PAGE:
Configuration Manager The Configuration Manager is responsible for maintaining current information about all Configuration Items required to deliver IT services, including maintaining a logical model of the components of the IT infrastructure (CIs) and their associations. This position should not to be confused with the Software Configuration Manager, who controls changes to software under development until it is released to Operations.
Consumer End user of the service or solution.
Continual Service Improvement (CSI) Manager The Continual Service Improvement (CSI) Manager is responsible for managing improvements to IT Service Management processes and IT services by continually measuring the performance of services and design improvements to processes, services and infrastructure in order to increase efficiency, effectiveness, and customer satisfaction. Continual Service Improvement follows the tenets of Total Quality Management.
Contracts Manager The role of the Contracts Manager is to develop and implement procedures for contract management and administration in compliance with company policy; as appropriate, to contribute to or influence company policies and to monitor compliance by company employees with established procedures.
Customer End user of a service or product.
Data Architect A data architect is responsible for designing, creating, deploying and managing an organization's data architecture. A data architecture is composed of models, policies, rules or standards that govern which data is collected, and how it is stored, arranged, integrated, and put to use in data systems and in organizations.
Data Management 1. Data Resource Management is the development and execution of architectures, policies, practices, and procedures that properly manage the full data lifecycle needs of an enterprise. (Definition from DAMA International)
2. Administrative process by which the required data is acquired, validated, stored, protected, and processed, and by which its accessibility, reliability, and timeliness is ensured to satisfy the needs of the data users
Data Modeler A Data modeler is responsible for what is often the first step in database design and object-oriented programming as the designers first create a conceptual model of how data items relate to each other. Data modeling involves a progression from conceptual model to logical model to physical schema.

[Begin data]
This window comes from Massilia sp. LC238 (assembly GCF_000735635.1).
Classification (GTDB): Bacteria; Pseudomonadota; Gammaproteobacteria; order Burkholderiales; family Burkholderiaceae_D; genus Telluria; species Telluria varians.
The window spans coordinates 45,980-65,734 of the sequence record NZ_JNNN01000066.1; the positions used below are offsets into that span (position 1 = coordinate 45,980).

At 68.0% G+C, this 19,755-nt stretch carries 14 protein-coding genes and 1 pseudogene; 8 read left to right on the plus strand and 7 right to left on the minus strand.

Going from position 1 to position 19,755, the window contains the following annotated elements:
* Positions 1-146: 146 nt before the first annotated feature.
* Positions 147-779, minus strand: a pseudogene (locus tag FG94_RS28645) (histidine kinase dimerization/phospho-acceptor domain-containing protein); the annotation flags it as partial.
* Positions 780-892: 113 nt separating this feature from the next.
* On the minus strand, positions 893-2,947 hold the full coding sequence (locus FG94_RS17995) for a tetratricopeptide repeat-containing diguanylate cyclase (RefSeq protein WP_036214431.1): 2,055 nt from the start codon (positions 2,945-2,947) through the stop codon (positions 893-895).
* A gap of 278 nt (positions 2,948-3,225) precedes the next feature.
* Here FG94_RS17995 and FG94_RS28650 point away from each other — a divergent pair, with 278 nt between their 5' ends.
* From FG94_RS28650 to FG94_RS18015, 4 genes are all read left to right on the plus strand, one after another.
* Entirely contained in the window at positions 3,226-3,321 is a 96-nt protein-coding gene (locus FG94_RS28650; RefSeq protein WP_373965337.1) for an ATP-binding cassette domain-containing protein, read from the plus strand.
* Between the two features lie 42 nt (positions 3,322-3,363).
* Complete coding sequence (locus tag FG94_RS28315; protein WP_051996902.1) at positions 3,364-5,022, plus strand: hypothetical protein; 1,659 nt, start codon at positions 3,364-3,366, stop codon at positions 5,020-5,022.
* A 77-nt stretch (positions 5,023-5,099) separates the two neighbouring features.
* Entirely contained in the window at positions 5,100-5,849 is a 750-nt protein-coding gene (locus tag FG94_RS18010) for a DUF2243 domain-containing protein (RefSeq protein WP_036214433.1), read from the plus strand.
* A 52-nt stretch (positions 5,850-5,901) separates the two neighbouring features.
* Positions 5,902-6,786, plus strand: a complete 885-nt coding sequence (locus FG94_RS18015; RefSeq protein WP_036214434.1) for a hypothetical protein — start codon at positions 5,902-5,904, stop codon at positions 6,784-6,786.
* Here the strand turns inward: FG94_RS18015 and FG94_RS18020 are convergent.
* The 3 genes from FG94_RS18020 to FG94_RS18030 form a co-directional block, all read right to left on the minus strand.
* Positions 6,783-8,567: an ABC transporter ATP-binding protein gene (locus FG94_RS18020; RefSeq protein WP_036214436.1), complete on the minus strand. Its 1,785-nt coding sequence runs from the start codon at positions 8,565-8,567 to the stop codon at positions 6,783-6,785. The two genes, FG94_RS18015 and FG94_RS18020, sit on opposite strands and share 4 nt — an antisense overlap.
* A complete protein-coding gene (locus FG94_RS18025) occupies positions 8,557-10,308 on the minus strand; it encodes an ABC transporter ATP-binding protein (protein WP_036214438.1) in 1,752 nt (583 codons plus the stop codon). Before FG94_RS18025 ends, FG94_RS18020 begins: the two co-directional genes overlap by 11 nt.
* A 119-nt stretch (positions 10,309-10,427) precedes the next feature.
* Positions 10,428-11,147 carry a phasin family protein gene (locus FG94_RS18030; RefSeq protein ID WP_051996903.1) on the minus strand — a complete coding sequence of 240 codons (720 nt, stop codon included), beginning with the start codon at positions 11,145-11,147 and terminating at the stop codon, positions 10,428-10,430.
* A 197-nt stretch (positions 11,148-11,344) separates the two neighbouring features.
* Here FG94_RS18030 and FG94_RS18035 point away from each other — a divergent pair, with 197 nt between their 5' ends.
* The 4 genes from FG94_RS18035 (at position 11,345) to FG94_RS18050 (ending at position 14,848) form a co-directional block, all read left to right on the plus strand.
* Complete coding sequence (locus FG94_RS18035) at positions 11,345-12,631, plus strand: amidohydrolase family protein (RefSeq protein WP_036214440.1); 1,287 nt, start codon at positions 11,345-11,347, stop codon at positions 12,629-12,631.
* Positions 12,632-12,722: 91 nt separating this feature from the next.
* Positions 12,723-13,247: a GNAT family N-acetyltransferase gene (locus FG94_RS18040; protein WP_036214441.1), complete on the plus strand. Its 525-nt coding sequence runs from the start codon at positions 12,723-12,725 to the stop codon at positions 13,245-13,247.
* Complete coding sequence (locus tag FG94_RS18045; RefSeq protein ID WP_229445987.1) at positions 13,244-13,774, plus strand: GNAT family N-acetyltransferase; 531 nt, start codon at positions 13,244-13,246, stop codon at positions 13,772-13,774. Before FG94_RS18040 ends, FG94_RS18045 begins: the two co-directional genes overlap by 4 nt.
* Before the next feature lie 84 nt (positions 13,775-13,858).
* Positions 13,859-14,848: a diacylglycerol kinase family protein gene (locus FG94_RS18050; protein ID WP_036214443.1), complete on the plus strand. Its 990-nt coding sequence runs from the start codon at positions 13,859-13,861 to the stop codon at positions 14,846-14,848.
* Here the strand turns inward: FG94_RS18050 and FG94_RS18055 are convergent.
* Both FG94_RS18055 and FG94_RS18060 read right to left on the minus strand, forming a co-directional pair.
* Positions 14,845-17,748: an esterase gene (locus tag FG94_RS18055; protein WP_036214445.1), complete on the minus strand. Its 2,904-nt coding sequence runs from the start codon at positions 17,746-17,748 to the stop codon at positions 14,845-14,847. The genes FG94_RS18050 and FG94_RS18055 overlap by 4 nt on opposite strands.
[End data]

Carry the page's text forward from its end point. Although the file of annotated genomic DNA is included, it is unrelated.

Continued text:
Data Quality Team This team is responsible for data quality management, which entails the establishment and deployment of roles, responsibilities, policies, and procedures concerning the acquisition, maintenance, dissemination, and disposition of data.
Demand Manager The Demand Manager is responsible for understanding, anticipating, and influencing customer demand for services and works with capacity management to ensure that the service provider has sufficient capacity to meet the required demand.
Deployment Manager The Deployment Manager oversees plans and execution of software and hardware updates, migration, and remote maintenance projects tasks for enterprise information systems.
Disaster Recovery Team The Disaster Recovery Team consists of members responsible for restoring service across the organization.
  • Facilities — General Responsibility
  • Hardware — Replacing and restoring all servers, desktops, and other devices
  • Applications/Data — Obtaining backups, restoring data, and loading software images
  • Network — Replacing and restoring fiirewall, routers, cabling, and other equipment to make data available
  • External Services — Restoring power, Internet, and phone services
  • Engineering — Ensuring that the environment is safe and suitable for work
  • Finance — Providing approval for spending and documentation for insurance
  • Human Resources — Contacting people to report or not report, and providing support
  • Media Relations — Contacting media, coordinating information to public
  • Management — Liaising with boards, making critical decisions, removing obstacles
EIT Analyst This role covers a wide spectrum of specific roles, from technology analyst to business analyst, or Database, Networking, Programming, Systems Analyst
EIT Community This term may apply to the people in the EIT organization or to the wider group of professionals in information technology who work for private companies, government agencies, educational institutions and any other entity that relies on computers for their daily operations. They install computer servers, design computer programs, provide technical support to staff members, install networks and keep business and customer data secure.